Death Sworn (Death Sworn #1) - Leah Cypress
I read this book for my 2014 Book Genre Challenge. The month of April was fantasy. Next month, steampunk!
Rating | ★★★★☆
I was hunting around for some good fantasy and I stumbled across this. Well, it looked fantastic. Magic, assassins, secret plots, mysterious deaths, and romance. It was like everything I wanted had been wrapped up in 352 pages. Or so I thought.
It was definitely a good book, but it didn’t meet all my expectations. While I was expecting high magic and crazy spells, most of it wasn’t well explained. Plus she was losing her magic anyway, so there was no background on the magical arts. Then the world building consisted of…a cave. Literally, the entire book takes place in a set of caves. Ugh, in a world with “Renegai” and an entire empire to topple, why did most of it take place in caves? Finally, why does the empire need to be overthrown? Who are the Elders that sent Ileni. WHAT IS HAPPENING? Honestly, most of the time I had nothing more than a vague idea of what was going on outside the caves.
The other aspects of the book I enjoyed for the most part. Ileni was refreshing. She was very bitter and treated her death as inevitable. She was clearly once a very talented sorceress, but her magic started waning leaving her almost indifferent to her fate. I liked how real she was, no one would be okay with losing such an integral part of their identity, and neither was she. She lashed out pretty often, questioned authority constantly, and often berated herself for mistakes. Just like all people.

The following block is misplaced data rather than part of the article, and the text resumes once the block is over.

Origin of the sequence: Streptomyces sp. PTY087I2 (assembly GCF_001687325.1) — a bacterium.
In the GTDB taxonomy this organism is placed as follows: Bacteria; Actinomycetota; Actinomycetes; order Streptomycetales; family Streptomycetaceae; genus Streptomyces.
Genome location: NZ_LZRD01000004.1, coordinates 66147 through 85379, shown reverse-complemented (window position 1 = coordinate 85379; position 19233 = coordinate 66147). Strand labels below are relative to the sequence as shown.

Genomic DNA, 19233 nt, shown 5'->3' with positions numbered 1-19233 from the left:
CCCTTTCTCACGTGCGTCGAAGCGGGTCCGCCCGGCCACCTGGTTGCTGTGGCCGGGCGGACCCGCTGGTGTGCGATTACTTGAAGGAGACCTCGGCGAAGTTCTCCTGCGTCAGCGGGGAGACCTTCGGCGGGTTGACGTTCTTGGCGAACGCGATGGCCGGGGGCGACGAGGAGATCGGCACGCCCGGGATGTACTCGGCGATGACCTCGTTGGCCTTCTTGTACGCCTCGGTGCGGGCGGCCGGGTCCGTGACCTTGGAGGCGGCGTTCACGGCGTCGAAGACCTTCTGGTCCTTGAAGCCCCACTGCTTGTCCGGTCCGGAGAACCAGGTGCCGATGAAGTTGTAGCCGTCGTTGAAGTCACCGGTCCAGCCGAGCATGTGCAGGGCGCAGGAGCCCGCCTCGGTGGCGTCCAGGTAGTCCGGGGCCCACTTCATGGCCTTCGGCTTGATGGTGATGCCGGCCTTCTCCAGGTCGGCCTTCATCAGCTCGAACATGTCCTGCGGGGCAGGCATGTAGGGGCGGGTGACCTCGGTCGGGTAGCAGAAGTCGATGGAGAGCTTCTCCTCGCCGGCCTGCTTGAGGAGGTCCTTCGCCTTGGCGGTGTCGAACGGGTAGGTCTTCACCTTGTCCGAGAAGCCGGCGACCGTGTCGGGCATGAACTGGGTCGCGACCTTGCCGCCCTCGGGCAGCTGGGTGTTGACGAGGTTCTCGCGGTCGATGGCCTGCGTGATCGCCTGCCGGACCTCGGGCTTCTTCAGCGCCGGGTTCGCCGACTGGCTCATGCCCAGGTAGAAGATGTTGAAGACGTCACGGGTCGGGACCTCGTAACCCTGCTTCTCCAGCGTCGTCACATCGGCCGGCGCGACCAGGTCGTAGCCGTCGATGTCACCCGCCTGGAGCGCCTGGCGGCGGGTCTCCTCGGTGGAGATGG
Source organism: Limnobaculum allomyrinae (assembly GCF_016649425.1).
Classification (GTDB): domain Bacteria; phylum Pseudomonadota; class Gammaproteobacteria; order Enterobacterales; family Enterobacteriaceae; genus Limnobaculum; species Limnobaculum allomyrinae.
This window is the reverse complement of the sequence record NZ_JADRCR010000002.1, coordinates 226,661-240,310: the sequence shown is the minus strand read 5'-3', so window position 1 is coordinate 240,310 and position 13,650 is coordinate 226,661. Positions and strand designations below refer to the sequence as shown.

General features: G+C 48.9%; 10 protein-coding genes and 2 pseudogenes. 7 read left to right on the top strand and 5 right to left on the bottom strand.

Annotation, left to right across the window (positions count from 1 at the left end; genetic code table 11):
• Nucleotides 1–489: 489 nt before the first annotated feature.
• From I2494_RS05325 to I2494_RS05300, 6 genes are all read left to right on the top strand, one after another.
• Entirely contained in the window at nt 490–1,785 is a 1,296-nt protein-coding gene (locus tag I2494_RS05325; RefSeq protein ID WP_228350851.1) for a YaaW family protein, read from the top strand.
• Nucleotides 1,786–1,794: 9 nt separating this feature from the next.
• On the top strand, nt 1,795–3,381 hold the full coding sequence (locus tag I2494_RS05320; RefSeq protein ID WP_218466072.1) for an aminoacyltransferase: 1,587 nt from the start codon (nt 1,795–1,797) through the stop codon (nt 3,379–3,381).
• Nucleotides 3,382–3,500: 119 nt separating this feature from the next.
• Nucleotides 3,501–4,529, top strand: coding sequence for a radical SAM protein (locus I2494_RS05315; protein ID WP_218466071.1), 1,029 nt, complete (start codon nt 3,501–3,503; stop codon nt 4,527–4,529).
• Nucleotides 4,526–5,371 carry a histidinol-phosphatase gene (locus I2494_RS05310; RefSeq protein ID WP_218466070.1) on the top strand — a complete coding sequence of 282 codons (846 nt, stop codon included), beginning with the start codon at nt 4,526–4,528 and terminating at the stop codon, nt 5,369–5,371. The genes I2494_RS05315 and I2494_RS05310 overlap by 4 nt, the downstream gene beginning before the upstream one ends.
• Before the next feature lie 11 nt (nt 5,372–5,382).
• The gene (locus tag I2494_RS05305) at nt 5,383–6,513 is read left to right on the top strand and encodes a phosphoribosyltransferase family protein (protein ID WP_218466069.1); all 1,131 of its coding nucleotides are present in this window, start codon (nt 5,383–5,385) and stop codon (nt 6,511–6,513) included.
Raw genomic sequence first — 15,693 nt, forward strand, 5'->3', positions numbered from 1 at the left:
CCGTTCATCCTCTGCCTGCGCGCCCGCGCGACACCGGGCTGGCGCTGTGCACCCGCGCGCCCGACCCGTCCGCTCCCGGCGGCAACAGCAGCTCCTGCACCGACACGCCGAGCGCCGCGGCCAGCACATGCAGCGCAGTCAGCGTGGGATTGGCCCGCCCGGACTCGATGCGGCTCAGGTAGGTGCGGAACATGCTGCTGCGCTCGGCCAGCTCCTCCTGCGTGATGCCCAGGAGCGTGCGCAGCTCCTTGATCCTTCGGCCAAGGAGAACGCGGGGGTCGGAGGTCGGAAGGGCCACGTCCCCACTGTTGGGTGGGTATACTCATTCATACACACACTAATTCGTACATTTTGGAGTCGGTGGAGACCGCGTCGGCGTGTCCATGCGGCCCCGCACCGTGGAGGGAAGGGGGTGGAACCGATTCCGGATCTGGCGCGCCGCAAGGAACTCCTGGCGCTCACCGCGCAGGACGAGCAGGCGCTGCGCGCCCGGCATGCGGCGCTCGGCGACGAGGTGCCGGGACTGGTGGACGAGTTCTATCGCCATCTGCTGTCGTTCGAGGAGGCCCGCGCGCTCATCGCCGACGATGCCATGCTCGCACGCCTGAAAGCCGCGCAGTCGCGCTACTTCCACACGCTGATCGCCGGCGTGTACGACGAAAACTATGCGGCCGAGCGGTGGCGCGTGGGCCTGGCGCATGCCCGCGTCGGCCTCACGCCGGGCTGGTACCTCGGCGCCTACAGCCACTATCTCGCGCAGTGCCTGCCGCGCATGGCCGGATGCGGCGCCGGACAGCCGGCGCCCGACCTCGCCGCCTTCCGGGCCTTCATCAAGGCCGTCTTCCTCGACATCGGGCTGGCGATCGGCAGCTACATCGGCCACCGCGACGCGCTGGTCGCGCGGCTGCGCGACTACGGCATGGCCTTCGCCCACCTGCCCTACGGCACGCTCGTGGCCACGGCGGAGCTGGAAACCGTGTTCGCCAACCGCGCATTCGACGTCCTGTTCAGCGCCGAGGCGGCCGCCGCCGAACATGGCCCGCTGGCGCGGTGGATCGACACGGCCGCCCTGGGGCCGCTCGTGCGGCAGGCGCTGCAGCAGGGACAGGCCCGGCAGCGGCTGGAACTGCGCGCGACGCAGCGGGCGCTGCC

Her guard, and eventual romantic interest was….(hmm, how do I put this gently?) He was boring. Oh yeah. Sorin had no personality. I didn’t even get the “rebellious, bad boy” vibe from him. He was totally flat. The romance was a tedious aspect. We get a glimpse of a past beau named Tellis, and then we get introduced to Sorin and just….no. But at least it is such a minor aspect that it doesn’t matter much. And it’s nice seeing how Sorin calls up questions of morality in the murder of innocent people for a cause.
The beginning of the book is slow slow slow. She arrives at the caves. She is losing her magic. She is trying to investigate. She is teaching magic without magic. Sorin Sorin Sorin. But the introduction of the Master adds a new twist. I loved the Master. He’s brilliant, manipulative, and has total control over a large group of killers. He has a twisted agenda, but it’s impossible to know what exactly. I love complicated villains, and the Master is definitely on the list.
In general, it’s pretty intriguing. There are a lot of mysteries and little plots unraveling. But it’s a little slow and a little vague at times. I want a LOT more about the Empire and what exactly has transpired in the outside world. I want to know more about Ileni’s magical training. There are a lot of open ended questions and this book acts more as a precursor than a real start. But I can’t wait to see where Ileni goes from here.